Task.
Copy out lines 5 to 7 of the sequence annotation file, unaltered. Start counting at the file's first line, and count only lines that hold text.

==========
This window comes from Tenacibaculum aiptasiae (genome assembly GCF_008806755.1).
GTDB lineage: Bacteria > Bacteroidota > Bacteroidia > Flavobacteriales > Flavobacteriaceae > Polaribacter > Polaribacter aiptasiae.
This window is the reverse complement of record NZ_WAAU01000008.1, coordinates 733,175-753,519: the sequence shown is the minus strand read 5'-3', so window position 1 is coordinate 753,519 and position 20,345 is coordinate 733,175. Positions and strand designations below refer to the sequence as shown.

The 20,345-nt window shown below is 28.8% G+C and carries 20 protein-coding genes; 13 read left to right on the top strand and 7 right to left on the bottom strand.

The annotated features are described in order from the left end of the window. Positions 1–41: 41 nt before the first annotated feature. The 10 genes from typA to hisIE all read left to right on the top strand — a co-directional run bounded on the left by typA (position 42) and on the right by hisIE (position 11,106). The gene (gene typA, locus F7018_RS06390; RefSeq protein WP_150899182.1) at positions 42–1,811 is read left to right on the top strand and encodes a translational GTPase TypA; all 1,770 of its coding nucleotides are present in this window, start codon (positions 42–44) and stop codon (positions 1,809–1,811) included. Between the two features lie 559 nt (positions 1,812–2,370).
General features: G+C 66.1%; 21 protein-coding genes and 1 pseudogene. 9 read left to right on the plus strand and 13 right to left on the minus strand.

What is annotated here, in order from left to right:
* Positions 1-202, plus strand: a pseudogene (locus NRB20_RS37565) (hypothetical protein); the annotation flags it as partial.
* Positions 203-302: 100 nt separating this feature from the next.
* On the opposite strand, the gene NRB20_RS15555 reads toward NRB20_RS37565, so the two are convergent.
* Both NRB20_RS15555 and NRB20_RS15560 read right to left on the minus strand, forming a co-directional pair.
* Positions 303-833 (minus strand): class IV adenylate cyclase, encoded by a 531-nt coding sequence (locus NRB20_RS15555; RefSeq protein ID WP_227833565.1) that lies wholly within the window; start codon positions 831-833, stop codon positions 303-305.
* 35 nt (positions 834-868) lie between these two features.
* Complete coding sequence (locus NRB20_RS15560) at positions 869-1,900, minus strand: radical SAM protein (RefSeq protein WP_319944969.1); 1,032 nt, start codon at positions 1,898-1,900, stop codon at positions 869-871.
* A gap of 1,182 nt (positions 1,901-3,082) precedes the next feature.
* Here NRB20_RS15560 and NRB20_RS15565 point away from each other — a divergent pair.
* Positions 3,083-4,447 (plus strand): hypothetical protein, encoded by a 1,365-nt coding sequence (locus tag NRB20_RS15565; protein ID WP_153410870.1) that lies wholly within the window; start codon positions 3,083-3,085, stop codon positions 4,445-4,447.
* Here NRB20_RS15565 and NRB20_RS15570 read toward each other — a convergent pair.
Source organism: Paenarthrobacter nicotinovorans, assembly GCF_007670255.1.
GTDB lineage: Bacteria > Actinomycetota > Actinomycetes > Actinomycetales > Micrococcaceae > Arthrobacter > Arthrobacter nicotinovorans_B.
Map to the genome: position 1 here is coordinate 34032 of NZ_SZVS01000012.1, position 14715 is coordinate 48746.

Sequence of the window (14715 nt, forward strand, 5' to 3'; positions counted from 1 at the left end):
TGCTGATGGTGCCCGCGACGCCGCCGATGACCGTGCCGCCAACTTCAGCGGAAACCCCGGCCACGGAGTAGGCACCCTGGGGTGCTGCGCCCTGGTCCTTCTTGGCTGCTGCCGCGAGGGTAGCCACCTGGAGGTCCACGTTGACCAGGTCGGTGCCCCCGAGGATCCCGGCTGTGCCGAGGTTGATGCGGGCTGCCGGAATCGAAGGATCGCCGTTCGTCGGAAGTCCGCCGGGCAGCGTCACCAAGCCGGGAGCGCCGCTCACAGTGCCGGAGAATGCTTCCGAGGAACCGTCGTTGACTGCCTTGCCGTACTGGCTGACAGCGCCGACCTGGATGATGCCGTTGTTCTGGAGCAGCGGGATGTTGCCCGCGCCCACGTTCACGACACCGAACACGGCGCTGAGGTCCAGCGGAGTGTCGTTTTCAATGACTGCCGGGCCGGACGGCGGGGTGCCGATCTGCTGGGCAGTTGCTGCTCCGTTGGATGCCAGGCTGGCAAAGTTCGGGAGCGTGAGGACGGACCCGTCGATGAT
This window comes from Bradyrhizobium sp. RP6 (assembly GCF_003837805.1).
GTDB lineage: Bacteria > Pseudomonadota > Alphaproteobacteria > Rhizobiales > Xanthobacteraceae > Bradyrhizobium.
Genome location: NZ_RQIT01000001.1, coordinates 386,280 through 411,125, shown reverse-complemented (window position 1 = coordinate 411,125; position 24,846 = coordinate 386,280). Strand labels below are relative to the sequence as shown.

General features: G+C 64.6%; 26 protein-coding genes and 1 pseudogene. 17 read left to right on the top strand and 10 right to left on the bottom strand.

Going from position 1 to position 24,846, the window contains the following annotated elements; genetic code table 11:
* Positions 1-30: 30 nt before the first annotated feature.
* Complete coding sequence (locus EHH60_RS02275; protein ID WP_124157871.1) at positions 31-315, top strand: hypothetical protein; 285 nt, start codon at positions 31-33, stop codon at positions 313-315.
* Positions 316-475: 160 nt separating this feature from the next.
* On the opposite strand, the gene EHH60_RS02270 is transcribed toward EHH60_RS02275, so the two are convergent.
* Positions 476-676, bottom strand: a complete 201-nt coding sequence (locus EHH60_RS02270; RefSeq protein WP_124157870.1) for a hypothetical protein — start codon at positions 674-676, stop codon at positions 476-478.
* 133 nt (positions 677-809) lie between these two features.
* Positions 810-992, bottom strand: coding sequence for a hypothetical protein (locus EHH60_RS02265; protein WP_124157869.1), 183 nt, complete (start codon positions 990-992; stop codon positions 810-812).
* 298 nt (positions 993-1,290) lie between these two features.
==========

The annotated features are described in order from the left end of the window. Positions 1–41: 41 nt before the first annotated feature. The 10 genes from typA to hisIE all read left to right on the top strand — a co-directional run bounded on the left by typA (position 42) and on the right by hisIE (position 11,106). The gene (gene typA, locus F7018_RS06390; RefSeq protein WP_150899182.1) at positions 42–1,811 is read left to right on the top strand and encodes a translational GTPase TypA; all 1,770 of its coding nucleotides are present in this window, start codon (positions 42–44) and stop codon (positions 1,809–1,811) included. Between the two features lie 559 nt (positions 1,812–2,370).
General features: G+C 66.1%; 21 protein-coding genes and 1 pseudogene. 9 read left to right on the plus strand and 13 right to left on the minus strand.

What is annotated here, in order from left to right: